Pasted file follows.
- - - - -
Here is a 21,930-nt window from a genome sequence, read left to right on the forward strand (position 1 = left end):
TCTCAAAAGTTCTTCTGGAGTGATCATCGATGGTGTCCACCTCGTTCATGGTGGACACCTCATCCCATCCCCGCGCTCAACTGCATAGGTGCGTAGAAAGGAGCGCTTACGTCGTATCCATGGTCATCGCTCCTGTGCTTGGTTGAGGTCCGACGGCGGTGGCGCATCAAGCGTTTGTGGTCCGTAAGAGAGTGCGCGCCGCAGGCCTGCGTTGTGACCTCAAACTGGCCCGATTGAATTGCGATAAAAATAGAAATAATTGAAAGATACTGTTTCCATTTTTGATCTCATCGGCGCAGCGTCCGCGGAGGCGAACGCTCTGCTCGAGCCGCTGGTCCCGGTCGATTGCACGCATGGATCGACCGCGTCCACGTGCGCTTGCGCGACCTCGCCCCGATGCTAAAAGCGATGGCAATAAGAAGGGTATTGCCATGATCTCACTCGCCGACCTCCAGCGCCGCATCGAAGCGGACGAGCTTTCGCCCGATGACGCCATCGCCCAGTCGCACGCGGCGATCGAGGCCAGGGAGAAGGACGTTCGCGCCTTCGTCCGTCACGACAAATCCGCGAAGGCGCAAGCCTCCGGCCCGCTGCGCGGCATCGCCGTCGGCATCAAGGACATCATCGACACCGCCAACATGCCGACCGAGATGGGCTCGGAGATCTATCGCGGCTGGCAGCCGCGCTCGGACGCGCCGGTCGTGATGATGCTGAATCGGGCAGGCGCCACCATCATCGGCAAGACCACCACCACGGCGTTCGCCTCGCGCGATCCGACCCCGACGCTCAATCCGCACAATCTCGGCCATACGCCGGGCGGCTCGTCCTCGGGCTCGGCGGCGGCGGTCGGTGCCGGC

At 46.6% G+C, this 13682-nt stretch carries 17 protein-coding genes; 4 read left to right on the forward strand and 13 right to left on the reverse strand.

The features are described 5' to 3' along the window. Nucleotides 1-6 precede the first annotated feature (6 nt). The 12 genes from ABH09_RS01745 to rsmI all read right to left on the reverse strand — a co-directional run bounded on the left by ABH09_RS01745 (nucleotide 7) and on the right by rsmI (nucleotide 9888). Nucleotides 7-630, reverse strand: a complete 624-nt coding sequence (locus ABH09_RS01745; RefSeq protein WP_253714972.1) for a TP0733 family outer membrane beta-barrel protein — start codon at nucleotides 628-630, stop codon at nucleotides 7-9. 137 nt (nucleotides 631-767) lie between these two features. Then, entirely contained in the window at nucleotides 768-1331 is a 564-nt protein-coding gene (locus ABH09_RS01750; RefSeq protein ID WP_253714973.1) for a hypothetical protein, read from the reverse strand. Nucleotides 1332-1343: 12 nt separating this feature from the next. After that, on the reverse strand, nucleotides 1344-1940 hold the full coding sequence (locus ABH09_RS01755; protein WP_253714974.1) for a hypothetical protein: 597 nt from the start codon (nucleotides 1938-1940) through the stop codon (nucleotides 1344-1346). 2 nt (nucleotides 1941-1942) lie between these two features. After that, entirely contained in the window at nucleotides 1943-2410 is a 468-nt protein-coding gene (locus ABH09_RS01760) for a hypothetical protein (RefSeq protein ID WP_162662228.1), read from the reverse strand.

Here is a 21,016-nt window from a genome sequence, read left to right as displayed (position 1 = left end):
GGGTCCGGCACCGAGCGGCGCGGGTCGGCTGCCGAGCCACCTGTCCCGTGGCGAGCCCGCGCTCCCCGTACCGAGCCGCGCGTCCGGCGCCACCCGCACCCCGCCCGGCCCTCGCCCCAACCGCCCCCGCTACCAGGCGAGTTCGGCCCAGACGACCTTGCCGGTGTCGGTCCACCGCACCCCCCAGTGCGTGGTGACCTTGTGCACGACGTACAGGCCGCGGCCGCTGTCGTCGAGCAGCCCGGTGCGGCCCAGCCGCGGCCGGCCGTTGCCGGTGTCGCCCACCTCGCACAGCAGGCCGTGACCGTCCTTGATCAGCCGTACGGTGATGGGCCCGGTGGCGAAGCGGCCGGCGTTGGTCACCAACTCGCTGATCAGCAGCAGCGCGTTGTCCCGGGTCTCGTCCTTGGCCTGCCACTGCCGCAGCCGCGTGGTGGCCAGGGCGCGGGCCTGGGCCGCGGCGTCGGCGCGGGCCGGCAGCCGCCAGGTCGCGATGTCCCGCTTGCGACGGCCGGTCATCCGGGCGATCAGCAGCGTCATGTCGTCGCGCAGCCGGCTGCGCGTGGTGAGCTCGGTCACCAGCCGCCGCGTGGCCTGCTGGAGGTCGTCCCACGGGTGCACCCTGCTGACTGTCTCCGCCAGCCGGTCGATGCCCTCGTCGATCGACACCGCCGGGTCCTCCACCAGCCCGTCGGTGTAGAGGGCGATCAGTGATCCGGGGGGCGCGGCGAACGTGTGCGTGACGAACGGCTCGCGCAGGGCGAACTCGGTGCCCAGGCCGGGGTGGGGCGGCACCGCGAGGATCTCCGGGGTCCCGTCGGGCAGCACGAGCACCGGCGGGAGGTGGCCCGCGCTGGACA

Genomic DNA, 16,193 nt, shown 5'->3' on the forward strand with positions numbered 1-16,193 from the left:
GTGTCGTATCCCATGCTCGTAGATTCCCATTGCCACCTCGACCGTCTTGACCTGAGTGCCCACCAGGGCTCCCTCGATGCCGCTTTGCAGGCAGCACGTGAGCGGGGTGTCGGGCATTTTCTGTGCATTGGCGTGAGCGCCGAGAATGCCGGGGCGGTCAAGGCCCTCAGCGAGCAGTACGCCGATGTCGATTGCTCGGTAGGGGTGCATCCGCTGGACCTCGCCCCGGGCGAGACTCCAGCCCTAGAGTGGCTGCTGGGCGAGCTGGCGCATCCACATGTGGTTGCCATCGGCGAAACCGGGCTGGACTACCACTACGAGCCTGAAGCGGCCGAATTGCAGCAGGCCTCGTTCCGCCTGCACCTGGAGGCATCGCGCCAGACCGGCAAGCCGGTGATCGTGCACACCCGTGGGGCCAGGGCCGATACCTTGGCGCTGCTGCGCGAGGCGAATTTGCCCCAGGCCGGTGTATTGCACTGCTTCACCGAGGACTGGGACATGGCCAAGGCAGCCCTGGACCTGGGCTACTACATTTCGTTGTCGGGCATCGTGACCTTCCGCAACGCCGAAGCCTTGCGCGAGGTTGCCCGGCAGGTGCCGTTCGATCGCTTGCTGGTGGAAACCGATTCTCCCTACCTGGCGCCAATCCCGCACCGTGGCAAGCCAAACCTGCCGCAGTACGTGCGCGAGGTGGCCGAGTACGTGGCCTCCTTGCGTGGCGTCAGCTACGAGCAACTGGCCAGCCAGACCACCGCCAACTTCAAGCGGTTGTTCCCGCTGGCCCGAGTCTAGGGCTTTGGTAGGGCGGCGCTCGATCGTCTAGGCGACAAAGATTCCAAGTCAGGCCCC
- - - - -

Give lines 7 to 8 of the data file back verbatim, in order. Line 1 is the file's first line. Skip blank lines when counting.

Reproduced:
Genomic DNA, 16,193 nt, shown 5'->3' on the forward strand with positions numbered 1-16,193 from the left:
GTGTCGTATCCCATGCTCGTAGATTCCCATTGCCACCTCGACCGTCTTGACCTGAGTGCCCACCAGGGCTCCCTCGATGCCGCTTTGCAGGCAGCACGTGAGCGGGGTGTCGGGCATTTTCTGTGCATTGGCGTGAGCGCCGAGAATGCCGGGGCGGTCAAGGCCCTCAGCGAGCAGTACGCCGATGTCGATTGCTCGGTAGGGGTGCATCCGCTGGACCTCGCCCCGGGCGAGACTCCAGCCCTAGAGTGGCTGCTGGGCGAGCTGGCGCATCCACATGTGGTTGCCATCGGCGAAACCGGGCTGGACTACCACTACGAGCCTGAAGCGGCCGAATTGCAGCAGGCCTCGTTCCGCCTGCACCTGGAGGCATCGCGCCAGACCGGCAAGCCGGTGATCGTGCACACCCGTGGGGCCAGGGCCGATACCTTGGCGCTGCTGCGCGAGGCGAATTTGCCCCAGGCCGGTGTATTGCACTGCTTCACCGAGGACTGGGACATGGCCAAGGCAGCCCTGGACCTGGGCTACTACATTTCGTTGTCGGGCATCGTGACCTTCCGCAACGCCGAAGCCTTGCGCGAGGTTGCCCGGCAGGTGCCGTTCGATCGCTTGCTGGTGGAAACCGATTCTCCCTACCTGGCGCCAATCCCGCACCGTGGCAAGCCAAACCTGCCGCAGTACGTGCGCGAGGTGGCCGAGTACGTGGCCTCCTTGCGTGGCGTCAGCTACGAGCAACTGGCCAGCCAGACCACCGCCAACTTCAAGCGGTTGTTCCCGCTGGCCCGAGTCTAGGGCTTTGGTAGGGCGGCGCTCGATCGTCTAGGCGACAAAGATTCCAAGTCAGGCCCC